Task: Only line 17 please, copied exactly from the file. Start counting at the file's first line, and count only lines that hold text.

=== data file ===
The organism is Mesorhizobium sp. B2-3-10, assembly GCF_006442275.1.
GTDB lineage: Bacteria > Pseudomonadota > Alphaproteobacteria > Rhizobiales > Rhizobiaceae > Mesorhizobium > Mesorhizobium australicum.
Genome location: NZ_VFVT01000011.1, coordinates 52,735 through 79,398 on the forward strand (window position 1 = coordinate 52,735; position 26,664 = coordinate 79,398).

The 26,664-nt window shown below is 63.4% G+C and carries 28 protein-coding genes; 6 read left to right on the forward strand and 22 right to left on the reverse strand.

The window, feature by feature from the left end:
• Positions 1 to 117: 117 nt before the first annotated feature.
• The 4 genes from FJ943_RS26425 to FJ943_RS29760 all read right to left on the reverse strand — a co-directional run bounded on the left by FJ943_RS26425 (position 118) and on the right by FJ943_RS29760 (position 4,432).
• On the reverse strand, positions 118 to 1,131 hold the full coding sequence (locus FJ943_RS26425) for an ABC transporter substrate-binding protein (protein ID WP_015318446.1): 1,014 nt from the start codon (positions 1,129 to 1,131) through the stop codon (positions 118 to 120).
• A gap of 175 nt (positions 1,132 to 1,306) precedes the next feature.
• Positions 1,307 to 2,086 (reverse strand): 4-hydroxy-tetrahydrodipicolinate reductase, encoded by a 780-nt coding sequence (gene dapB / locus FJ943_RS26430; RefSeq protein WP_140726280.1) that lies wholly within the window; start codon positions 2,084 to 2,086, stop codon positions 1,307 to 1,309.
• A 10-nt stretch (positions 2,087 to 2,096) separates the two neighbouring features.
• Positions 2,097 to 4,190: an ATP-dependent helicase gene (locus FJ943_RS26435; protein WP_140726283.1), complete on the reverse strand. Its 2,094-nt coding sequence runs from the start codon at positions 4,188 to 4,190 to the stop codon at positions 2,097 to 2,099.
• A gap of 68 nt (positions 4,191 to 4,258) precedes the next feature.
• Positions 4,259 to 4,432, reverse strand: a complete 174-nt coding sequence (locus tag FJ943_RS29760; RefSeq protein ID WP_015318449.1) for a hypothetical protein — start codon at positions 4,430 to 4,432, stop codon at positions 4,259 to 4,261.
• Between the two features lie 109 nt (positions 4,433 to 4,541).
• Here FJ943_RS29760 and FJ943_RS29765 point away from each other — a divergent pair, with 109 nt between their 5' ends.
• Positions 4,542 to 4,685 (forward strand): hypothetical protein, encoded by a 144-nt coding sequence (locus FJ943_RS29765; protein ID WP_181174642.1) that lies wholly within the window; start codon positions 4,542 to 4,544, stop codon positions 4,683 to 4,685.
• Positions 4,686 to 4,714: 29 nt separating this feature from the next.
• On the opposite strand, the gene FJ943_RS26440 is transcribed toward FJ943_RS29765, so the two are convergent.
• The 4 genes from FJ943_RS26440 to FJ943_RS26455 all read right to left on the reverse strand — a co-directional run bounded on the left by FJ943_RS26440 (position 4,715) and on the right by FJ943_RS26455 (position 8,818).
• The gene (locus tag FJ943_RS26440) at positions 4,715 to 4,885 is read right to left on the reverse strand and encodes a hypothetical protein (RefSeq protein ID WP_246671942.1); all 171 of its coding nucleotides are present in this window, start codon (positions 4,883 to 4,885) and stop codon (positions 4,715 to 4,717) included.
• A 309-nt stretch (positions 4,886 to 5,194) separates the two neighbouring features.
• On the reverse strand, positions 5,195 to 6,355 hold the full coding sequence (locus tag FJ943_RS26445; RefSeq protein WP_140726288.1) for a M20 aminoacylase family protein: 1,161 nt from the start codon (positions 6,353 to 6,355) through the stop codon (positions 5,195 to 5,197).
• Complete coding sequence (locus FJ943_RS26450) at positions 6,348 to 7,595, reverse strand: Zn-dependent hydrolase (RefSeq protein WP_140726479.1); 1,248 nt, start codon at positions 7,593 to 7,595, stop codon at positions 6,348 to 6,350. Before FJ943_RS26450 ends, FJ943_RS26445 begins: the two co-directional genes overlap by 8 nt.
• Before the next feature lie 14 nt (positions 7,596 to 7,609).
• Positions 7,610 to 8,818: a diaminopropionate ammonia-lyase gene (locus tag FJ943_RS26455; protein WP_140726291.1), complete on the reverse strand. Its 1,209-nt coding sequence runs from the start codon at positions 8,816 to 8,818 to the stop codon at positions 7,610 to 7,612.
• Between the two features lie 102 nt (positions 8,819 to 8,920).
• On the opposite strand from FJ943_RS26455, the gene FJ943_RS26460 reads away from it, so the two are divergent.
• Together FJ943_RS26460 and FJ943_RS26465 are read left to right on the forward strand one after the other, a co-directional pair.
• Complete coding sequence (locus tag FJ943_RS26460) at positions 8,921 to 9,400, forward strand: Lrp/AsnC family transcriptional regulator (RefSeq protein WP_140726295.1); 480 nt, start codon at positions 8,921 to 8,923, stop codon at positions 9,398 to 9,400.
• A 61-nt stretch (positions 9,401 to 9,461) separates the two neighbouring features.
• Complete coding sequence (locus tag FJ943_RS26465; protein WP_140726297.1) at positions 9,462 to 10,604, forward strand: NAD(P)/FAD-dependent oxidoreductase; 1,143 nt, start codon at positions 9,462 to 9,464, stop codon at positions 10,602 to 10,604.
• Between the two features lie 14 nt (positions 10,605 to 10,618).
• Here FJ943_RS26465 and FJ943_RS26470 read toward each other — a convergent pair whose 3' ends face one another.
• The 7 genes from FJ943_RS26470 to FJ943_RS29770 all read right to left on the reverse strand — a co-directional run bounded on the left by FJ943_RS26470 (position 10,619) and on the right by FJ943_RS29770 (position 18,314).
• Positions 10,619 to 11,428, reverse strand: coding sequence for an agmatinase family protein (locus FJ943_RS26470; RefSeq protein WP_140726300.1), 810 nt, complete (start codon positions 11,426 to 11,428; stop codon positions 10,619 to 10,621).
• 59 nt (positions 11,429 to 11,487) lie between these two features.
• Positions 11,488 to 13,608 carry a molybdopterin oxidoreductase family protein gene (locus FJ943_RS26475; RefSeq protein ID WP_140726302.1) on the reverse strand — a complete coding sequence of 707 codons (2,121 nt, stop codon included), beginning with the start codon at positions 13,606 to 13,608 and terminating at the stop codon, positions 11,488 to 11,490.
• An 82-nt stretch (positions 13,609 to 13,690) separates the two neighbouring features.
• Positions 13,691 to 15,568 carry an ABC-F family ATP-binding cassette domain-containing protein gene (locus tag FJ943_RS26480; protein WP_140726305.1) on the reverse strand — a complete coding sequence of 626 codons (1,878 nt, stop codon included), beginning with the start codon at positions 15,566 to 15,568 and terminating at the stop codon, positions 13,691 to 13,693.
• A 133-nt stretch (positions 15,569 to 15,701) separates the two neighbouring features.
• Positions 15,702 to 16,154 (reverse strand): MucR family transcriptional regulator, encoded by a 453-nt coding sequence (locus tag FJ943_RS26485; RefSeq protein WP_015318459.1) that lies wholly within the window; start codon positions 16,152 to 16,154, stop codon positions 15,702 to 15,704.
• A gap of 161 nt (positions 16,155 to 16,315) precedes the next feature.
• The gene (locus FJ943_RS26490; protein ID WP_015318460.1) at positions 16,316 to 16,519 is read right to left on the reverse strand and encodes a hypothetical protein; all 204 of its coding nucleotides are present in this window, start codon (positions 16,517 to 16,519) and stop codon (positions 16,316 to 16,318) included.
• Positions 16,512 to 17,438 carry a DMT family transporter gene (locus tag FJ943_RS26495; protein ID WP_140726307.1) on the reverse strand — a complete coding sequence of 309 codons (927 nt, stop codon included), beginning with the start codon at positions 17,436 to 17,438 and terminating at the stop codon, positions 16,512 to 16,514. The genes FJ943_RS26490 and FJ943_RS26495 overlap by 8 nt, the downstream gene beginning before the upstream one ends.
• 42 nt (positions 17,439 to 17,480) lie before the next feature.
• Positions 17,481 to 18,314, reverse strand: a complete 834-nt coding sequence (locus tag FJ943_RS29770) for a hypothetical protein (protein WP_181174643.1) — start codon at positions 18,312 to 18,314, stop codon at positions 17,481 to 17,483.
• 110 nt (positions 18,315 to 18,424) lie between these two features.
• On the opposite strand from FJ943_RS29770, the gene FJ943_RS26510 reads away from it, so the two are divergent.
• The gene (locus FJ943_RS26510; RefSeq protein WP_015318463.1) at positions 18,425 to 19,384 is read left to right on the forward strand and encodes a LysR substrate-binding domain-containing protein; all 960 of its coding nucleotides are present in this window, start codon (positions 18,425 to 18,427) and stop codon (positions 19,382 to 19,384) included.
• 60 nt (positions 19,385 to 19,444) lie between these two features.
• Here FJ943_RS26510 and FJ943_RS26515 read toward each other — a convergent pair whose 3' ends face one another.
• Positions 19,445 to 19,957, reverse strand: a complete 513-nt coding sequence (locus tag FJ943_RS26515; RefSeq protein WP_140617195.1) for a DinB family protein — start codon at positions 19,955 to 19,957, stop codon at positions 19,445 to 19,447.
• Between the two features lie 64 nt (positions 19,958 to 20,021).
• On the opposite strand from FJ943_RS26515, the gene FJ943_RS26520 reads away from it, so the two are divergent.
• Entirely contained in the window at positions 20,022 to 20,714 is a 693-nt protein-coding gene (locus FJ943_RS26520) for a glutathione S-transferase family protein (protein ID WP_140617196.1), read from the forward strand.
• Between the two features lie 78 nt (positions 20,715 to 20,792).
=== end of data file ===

• Positions 4,542 to 4,685 (forward strand): hypothetical protein, encoded by a 144-nt coding sequence (locus FJ943_RS29765; protein ID WP_181174642.1) that lies wholly within the window; start codon positions 4,542 to 4,544, stop codon positions 4,683 to 4,685.